Kombucha starts with a mushroom, but this is not a real mushroom it’s actually the skin that forms over the top of fermenting tea after it’s combined with yeast and the bacteria Acetobacter. Once the tea ferments in about one week, it has successfully become the much loved kombucha tea. In order for the tea to ferment sugar needs to be added and the bacteria can be used to ferment other liquids as well.
Scott Cap, a 65 year-old who has been in the kombucha business for ten years, says he would love to see the product prescribed by every doctor in the world for its healing properties. Cap has experimented with fermenting many kinds of liquids including milk, in his kombucha endeavors. “Tea is the best tasting thing for the culture. Any kind of tea works but some doesn’t taste as good,” said Cap who says he has also heard of people using fruit juice in the process.
In addition to picking up a bottle of ready-to-drink kombucha tea in most supermarkets, making the tea at home is a realistic thing to do. This is where Cap becomes involved. His business, Kombucha America, and others like it on the internet, sell kombucha-making supplies to people interested in making it themselves. “The kombucha process begins with a culture. You cannot begin making kombucha tea without it,” described Cap who says that the homemade way makes for better tasting tea.
When consumed, kombucha may react badly in people taking prescription drugs or hormones. Other negative effects such as hepatotoxicity having to do with chemical-driven liver damage and allergic reactions are seen as risk factors, though reliable studies having to do with kombucha tea are sparse. Some benefits that kombucha drinkers commonly refer to include improvements in things such as energy levels, metabolic disorders, allergies, cancer, digestive problems, hypertension, chronic fatigue and arthritis.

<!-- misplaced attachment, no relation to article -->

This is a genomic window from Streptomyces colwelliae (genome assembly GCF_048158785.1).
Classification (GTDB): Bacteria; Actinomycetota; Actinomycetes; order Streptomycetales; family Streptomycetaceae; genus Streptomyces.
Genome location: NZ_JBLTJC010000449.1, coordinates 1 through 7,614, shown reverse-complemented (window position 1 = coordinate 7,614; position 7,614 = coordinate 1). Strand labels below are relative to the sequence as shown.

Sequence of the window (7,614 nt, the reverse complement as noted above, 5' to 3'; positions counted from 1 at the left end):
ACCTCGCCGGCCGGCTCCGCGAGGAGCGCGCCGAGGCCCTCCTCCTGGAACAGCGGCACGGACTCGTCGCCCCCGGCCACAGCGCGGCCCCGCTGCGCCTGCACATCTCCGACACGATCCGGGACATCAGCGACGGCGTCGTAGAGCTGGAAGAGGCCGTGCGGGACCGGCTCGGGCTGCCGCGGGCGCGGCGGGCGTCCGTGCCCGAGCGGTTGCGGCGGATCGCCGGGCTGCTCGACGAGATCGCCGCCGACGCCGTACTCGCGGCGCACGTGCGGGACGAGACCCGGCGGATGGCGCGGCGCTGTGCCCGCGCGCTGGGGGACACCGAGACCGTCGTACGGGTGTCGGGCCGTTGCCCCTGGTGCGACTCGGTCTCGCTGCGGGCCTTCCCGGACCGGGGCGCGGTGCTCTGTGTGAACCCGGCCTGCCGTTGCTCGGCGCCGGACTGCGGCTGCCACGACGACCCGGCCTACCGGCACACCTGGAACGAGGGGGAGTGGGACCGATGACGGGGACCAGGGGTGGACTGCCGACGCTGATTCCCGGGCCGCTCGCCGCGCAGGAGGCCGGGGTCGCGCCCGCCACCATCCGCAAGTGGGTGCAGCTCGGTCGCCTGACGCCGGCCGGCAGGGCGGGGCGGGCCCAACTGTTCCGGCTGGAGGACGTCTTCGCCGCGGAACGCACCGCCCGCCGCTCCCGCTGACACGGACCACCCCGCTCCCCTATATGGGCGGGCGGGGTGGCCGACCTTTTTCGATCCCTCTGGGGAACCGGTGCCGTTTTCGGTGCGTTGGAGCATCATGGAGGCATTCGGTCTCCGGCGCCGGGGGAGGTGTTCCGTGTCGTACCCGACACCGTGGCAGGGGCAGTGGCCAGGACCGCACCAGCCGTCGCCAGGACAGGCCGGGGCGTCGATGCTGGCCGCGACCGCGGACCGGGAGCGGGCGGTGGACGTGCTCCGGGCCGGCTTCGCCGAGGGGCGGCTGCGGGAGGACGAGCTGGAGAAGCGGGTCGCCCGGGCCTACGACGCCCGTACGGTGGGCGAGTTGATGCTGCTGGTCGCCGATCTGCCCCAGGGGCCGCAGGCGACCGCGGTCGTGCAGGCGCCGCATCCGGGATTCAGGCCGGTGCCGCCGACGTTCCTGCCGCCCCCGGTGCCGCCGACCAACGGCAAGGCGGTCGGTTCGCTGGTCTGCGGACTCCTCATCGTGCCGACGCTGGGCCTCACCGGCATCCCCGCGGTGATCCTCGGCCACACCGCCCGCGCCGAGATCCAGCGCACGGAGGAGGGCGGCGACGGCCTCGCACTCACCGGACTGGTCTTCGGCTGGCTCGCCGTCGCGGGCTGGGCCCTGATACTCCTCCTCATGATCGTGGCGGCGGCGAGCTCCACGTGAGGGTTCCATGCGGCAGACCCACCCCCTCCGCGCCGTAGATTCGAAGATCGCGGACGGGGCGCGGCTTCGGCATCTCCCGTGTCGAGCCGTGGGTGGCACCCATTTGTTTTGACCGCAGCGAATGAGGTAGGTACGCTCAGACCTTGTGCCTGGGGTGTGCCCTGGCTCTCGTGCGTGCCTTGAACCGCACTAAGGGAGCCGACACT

A paper involving FDA regulations on kombucha called “FDA Cautions Consumers on Kombucha Mushroom Tea” was written in 1995. In short, it is states that there has been no evidence of manufacturers contamination but concern that people making it at home might do things that make it unsanitary.
“People blame it for anything because it’s strange and not understood,” said Cap who does not need to insure the cultures he sells unlike the companies who sell it in stores commercially. Cap, who runs the Kombucha business on his own, describes himself as probably the largest provider of the culture on the internet.
As an air traffic controller for ten years, Cap says he is delighted to be able to promote a product that he truly believes in for a living. He says he makes money from selling the cultures on the internet. However, because it’s strictly a one-time sale he’s not getting rich. “There are lots of people selling kombucha. Knowing people are only good for one sell, they try loading consumers up with things they don’t need like ph strips and containers for fermentation,” he acknowledged.